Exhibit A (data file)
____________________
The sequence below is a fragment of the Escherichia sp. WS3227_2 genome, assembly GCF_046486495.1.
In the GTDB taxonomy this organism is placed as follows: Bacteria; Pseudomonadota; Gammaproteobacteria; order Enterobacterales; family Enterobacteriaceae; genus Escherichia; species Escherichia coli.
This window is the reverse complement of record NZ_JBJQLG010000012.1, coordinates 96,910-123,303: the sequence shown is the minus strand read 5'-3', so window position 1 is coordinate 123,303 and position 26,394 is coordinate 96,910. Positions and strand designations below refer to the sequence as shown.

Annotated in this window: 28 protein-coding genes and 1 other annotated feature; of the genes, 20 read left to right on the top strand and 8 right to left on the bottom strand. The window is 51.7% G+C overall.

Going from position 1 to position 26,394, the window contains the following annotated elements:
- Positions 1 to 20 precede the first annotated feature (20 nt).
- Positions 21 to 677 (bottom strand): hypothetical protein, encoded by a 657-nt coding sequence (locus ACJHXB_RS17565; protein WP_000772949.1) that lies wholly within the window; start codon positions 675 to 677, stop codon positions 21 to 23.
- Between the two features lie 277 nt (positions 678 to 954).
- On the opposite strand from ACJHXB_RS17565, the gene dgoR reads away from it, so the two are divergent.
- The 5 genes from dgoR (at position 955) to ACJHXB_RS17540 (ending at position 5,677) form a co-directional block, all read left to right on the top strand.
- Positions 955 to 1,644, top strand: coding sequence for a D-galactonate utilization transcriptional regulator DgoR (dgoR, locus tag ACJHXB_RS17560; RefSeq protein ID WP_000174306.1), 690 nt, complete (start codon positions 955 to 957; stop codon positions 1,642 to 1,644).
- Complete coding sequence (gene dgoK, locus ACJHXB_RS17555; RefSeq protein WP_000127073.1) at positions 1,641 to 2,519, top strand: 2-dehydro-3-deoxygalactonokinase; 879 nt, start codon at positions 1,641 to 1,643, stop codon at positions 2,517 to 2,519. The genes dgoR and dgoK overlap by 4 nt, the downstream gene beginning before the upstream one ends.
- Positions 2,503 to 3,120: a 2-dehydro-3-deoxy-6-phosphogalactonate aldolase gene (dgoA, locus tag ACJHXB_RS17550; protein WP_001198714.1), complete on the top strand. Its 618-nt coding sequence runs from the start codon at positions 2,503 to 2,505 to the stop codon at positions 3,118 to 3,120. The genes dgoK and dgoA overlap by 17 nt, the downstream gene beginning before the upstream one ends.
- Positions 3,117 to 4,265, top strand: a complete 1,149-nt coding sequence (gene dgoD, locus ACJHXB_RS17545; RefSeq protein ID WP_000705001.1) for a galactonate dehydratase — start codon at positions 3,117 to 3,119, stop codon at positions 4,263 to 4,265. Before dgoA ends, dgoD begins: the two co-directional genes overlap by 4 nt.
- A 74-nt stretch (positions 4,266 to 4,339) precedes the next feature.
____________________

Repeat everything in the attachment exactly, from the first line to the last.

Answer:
The sequence below is a fragment of the Escherichia sp. WS3227_2 genome, assembly GCF_046486495.1.
In the GTDB taxonomy this organism is placed as follows: Bacteria; Pseudomonadota; Gammaproteobacteria; order Enterobacterales; family Enterobacteriaceae; genus Escherichia; species Escherichia coli.
This window is the reverse complement of record NZ_JBJQLG010000012.1, coordinates 96,910-123,303: the sequence shown is the minus strand read 5'-3', so window position 1 is coordinate 123,303 and position 26,394 is coordinate 96,910. Positions and strand designations below refer to the sequence as shown.

Annotated in this window: 28 protein-coding genes and 1 other annotated feature; of the genes, 20 read left to right on the top strand and 8 right to left on the bottom strand. The window is 51.7% G+C overall.

Going from position 1 to position 26,394, the window contains the following annotated elements:
- Positions 1 to 20 precede the first annotated feature (20 nt).
- Positions 21 to 677 (bottom strand): hypothetical protein, encoded by a 657-nt coding sequence (locus ACJHXB_RS17565; protein WP_000772949.1) that lies wholly within the window; start codon positions 675 to 677, stop codon positions 21 to 23.
- Between the two features lie 277 nt (positions 678 to 954).
- On the opposite strand from ACJHXB_RS17565, the gene dgoR reads away from it, so the two are divergent.
- The 5 genes from dgoR (at position 955) to ACJHXB_RS17540 (ending at position 5,677) form a co-directional block, all read left to right on the top strand.
- Positions 955 to 1,644, top strand: coding sequence for a D-galactonate utilization transcriptional regulator DgoR (dgoR, locus tag ACJHXB_RS17560; RefSeq protein ID WP_000174306.1), 690 nt, complete (start codon positions 955 to 957; stop codon positions 1,642 to 1,644).
- Complete coding sequence (gene dgoK, locus ACJHXB_RS17555; RefSeq protein WP_000127073.1) at positions 1,641 to 2,519, top strand: 2-dehydro-3-deoxygalactonokinase; 879 nt, start codon at positions 1,641 to 1,643, stop codon at positions 2,517 to 2,519. The genes dgoR and dgoK overlap by 4 nt, the downstream gene beginning before the upstream one ends.
- Positions 2,503 to 3,120: a 2-dehydro-3-deoxy-6-phosphogalactonate aldolase gene (dgoA, locus tag ACJHXB_RS17550; protein WP_001198714.1), complete on the top strand. Its 618-nt coding sequence runs from the start codon at positions 2,503 to 2,505 to the stop codon at positions 3,118 to 3,120. The genes dgoK and dgoA overlap by 17 nt, the downstream gene beginning before the upstream one ends.
- Positions 3,117 to 4,265, top strand: a complete 1,149-nt coding sequence (gene dgoD, locus ACJHXB_RS17545; RefSeq protein ID WP_000705001.1) for a galactonate dehydratase — start codon at positions 3,117 to 3,119, stop codon at positions 4,263 to 4,265. Before dgoA ends, dgoD begins: the two co-directional genes overlap by 4 nt.
- A 74-nt stretch (positions 4,266 to 4,339) precedes the next feature.